My Dog Is Pacing and Won’t Lie Down [5 Reasons Explained]

“Help! My dog is pacing and won’t lie down!” 

That’s a common concern we see from dog owners – especially first-time pet owners who don’t know what that might mean. 

my dog is pacing and won't lie down
My dog is pacing and won’t lie down [5 Reasons explained]

It can be worrisome to see your dog pacing nonstop. However, it’s important to understand why. Usually, your dog will pace around and refuse to rest due to one of the following reasons.

By figuring out what is bothering your pup, you can give it the help it needs

1. It’s Excited or Hyped

This reason is pretty common. Your dog might simply be excited and hyped up about something! Perhaps you just came home after a long day at work and it’s glad to see you.

Whatever it is, if your dog eventually quiets down and rests, there may be nothing wrong with it. 

a medium chocolate labradoodle
A chocolate medium Labradoodle enjoying a park visit

2. It’s Stressed or Anxious

On the other hand, if there isn’t anything that might be causing your dog to be excited and its pacing doesn’t stop, your dog is probably stressed or anxious. Several things can cause a dog to be anxious, although some dogs get stressed more easily than others.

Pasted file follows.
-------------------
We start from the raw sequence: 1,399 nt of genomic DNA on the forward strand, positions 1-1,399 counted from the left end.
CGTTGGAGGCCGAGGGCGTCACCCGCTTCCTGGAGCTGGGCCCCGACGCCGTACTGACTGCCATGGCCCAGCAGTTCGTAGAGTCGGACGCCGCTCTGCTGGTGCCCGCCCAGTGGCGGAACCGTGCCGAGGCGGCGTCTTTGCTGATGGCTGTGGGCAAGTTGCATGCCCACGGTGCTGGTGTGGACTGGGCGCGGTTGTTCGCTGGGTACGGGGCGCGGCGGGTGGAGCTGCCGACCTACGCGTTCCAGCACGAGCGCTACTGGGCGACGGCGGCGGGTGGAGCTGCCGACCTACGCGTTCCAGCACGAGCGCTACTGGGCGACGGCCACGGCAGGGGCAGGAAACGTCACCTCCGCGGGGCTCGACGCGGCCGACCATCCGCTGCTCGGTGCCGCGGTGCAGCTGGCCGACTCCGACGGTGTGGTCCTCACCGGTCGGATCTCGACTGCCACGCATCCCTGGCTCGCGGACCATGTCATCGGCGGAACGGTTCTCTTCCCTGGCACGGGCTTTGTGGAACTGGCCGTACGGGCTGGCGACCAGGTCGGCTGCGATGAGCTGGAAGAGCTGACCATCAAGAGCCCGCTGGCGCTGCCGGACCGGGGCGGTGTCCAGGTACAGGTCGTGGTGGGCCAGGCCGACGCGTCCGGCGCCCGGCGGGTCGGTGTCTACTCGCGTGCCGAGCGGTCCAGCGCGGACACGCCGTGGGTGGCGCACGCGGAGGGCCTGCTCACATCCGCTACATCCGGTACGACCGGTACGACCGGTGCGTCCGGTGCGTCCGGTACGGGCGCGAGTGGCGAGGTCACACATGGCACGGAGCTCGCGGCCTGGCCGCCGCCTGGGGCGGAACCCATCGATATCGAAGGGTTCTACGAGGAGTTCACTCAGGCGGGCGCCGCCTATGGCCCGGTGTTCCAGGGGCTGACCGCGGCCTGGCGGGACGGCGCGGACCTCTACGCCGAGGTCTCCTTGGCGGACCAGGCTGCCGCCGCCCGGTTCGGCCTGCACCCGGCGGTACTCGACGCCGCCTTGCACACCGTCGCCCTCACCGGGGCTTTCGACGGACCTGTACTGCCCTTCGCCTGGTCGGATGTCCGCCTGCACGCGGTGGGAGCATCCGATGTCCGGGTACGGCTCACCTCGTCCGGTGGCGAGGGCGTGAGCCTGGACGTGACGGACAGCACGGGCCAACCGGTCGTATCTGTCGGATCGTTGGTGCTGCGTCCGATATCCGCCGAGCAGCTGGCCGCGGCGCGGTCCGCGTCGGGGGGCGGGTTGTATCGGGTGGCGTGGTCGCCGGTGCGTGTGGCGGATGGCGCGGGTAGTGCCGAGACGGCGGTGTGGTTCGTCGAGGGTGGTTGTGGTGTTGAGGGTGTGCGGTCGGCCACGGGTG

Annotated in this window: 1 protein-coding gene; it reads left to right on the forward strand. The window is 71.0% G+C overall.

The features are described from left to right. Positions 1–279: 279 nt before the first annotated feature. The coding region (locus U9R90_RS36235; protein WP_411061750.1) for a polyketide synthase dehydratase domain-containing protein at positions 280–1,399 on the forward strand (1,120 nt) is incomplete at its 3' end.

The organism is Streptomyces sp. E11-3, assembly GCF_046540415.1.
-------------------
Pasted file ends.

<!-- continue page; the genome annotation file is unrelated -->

A common cause of anxiety is a lot of noise and distractions. Loud music from inside or outside the house, a scary horror movie playing on your monitor, or a constant stream of guests and visitors can all be stressful for pups. 

If you just got a new dog, it may not yet have adjusted to your home. It takes time for dogs to get comfortable in new environments. With time, its anxiety should settle down, but be patient

A new environment isn’t the only thing that can cause dog stress. A new member of the family – yes, your newborn baby – or a new cat or dog can also get on its nerves until it gets used to them. 

Dogs often get stressed when their owners are stressed. They can sense that there is something wrong, but they may not know what it is. If you and your spouse or kids are arguing and yelling, dogs can easily get spooked. 

Great Dane walking in a park on pavement
A Great Dane takes a walk in a park. What a huge unit!

3. It’s Suffering From Separation Anxiety

There is another type of anxiety your dog might be suffering from – separation anxiety. Dogs can get scared and anxious when separated from their loved ones for too long. If you’re Googling, “My dog is pacing and won’t lie down,” for your neighbor’s or friend’s dog that you’re taking care of, it might just miss its owner. 

If it’s your dog, you might be spending a lot of time away from it. Whether you’re working long hours or you just came back from a week-long business trip, your dog might just need a hug and some extra care for a few days. 

standard labradoodle wavy brown coat
The golden brown coat of a tan Labradoodle enjoying the beach

4. It’s Hungry or Thirsty

Your dog might simply be hungry or thirsty if it won’t stop pacing. 

Even if you are feeding it, the food might not be filling enough. Check to make sure your dog is eating what you are feeding it. If it is not, you might want to try switching up its diet and giving it something that tastes a bit different.